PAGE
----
While mobile money is growing, it’s still far from being a ubiquitous payments platform available everywhere. There are many parties vying to control the space and many different technologies underlying those varied solutions. This series will look at some of the channels used for mobile money and assess their qualifications moving forward. The first installment looked at the ordinary SMS channel; this one focuses on USSD.
USSD is both powerful and deeply underappreciated. Unstructured Supplementary Service Data is exactly that in most countries – it’s very much unstructured and often a completely forgotten, supplementary channel. In countries where GPRS and 3G data reign supreme, that may make sense – but in developing countries, USSD is an incredibly practical way to exchange back-and-forth information between two parties.
One of the major differences between USSD and SMS is that USSD is session-based whereas SMS is transaction-based. When a USSD session is initiated, several exchanges of data can be sent and received in a “call and response” sequence. This opens up the possibility for conditional and dynamic exchanges of information. It’s easiest to describe an example of a common exchange that occurs on Equity’s USSD-based Eazzy 24/7:
Equity Example Steps
|End user initiates USSD session by typing in a 3 digit short-code trigger, generally in the format *XXX#||Equity customer initiates Eazzy 24/7 by typing in *247#|
|Based on the trigger entered, information is returned to the end user prompting additional data entry by the user||Equity sends back a prompt for the customer to enter in their Eazzy 24/7 PIN to authenticate the user|
|End user enters characters (numbers or text) based on the prompt and desired action||Equity customer types in their Eazzy 24/7 PIN|
|Based on the data entered, the order is executed and information is returned to the end user prompting additional data entry by the user||Equity sends back the Eazzy 24/7 menu to the customer with several available prompts – including balance inquiry, airtime top-up, etc.|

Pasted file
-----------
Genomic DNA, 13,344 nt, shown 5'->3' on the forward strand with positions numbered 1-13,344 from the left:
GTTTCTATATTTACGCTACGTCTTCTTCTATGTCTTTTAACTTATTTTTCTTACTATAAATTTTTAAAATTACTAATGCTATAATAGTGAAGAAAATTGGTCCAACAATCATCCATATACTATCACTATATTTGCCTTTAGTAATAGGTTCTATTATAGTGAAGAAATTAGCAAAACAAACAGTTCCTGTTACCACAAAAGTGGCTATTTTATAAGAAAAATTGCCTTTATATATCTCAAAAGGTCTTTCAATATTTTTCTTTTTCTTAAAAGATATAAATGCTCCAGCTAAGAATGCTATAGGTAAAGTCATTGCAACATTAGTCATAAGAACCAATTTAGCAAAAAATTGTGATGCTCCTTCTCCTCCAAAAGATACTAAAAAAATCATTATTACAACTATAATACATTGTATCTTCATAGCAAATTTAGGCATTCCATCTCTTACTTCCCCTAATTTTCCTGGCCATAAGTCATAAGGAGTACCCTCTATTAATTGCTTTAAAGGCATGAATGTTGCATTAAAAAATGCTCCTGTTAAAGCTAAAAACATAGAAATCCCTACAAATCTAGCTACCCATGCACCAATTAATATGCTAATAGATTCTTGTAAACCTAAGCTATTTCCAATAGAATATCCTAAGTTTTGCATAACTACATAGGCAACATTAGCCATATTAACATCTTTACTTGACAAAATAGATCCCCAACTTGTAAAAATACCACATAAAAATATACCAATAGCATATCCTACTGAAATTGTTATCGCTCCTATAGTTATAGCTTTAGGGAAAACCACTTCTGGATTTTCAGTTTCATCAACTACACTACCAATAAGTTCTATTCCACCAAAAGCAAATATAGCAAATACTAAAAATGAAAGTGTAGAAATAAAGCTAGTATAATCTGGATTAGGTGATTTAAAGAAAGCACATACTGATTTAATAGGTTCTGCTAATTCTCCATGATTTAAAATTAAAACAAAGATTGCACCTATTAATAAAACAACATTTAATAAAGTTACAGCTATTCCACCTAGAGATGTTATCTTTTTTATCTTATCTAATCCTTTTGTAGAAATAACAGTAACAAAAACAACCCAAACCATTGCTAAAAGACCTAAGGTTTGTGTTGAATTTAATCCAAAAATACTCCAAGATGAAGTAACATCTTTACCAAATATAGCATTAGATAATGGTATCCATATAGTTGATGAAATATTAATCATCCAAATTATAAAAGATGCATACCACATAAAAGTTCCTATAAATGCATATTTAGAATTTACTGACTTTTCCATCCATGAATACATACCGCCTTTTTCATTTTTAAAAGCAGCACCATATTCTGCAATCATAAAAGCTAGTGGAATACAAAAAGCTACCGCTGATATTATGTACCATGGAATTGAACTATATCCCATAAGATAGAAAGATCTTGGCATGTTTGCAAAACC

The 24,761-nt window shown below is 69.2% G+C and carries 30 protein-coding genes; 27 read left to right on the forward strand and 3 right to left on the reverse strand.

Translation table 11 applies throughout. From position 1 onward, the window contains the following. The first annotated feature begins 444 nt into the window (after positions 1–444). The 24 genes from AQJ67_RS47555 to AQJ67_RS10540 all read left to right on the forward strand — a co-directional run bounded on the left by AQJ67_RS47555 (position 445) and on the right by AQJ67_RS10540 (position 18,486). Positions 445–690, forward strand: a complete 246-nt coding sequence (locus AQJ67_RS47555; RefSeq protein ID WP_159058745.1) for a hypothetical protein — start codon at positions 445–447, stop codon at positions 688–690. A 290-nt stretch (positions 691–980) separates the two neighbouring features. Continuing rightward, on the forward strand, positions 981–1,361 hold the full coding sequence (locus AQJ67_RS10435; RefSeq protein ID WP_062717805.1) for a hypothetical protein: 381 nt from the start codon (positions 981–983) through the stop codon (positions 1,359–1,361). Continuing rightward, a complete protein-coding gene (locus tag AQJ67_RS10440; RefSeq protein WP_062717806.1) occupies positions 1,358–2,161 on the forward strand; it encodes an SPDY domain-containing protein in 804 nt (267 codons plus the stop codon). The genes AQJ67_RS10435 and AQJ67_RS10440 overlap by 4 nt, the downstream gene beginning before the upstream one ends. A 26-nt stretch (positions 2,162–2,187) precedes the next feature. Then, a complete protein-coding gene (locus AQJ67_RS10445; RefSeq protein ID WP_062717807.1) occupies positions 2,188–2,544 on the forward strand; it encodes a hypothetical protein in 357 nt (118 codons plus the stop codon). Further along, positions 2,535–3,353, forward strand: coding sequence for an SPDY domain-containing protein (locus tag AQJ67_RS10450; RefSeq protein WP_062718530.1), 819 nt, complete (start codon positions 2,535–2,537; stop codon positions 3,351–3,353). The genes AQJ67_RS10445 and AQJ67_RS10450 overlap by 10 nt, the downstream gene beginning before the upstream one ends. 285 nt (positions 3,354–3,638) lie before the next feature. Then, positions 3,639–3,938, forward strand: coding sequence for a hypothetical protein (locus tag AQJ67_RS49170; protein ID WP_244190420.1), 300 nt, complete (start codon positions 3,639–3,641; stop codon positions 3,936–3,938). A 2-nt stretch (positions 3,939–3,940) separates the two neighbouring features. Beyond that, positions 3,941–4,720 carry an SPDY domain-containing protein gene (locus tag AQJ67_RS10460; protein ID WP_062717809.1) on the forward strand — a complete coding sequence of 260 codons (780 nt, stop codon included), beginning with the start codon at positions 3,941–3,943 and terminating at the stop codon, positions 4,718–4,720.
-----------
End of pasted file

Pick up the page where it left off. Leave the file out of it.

|End user enters characters (numbers or text) based on the prompt and desired action||Equity customer types in the number “2” in order to execute a “Balance Inquiry”|
|Based on the data entered, the order is executed and information is returned to the end user prompting additional data entry by the user||Equity checks the customers balance and returns to the user a message showing the customer their account balance. There is then the option to return to the main menu.|
Because of the speed with which data is exchanged, many such activities can be achieved in a single USSD session. This is a vast improvement over SMS which would require numerous messages while also being more difficult to follow in a coherent way.
Let’s take a look at how USSD fares in 3 important areas for mobile money:
- Security: Neutral to Poor (2/5). USSD data is not encrypted; it is sent in plaintext from the phone to the network meaning that it could be intercepted and read. However, I’ve given it a slightly better mark than SMS due to its temporary nature – once a USSD session is terminated, none of the data remains stored on the phone. SMS data, on the other hand, remains stored on the phone and could be vulnerable if the phone is stolen.
- User Experience: Neutral (3/5). The speed and responsiveness of USSD make it a better customer experience than SMS for complex or multi-exchange activities. However, on very low end phones the menu can appear messy and the navigation is unintuitive.
- Cost: Neutral to Poor (2/5). Unfortunately there is not the same kind of competition between carriers on USSD that there is on GPRS data so USSD sessions are fairly expensive, especially for the poor. In Kenya, USSD charges are around the equivalent of $0.06. This isn’t terrible when compared with multiple SMSes given the amount of information exchanged but it is much more expensive than it would cost to do a similar exchange of information over the GPRS data channel. Hopefully mobile network operators (MNOs) will realize that lowering the cost of USSD will encourage greater take-up and affinity; since the USSD has miniscule marginal cost, there is room for reduction. And when mobile money services delivered over USSD are compared to MNO-led services like M-Pesa where the communication costs are free – USSD is very expensive.
For financial institutions, USSD is probably the most viable channel for offering mobile financial services in developing countries due to its ubiquitous availability on low-end phones as well as its ability to facilitate multiple exchanges of information. However, it’s a sub-optimal customer experience especially compared to the STK channel on low end phones and downloaded apps on smartphones. And it’s expensive compared to GPRS data that can be achieved with internet-enabled phones. For users who want to go beyond MNO money transfer services (like M-Pesa) to more sophisticated financial services like loans and insurance, this is a case where the people who need those financial services the most (the under- and un-banked) suffer.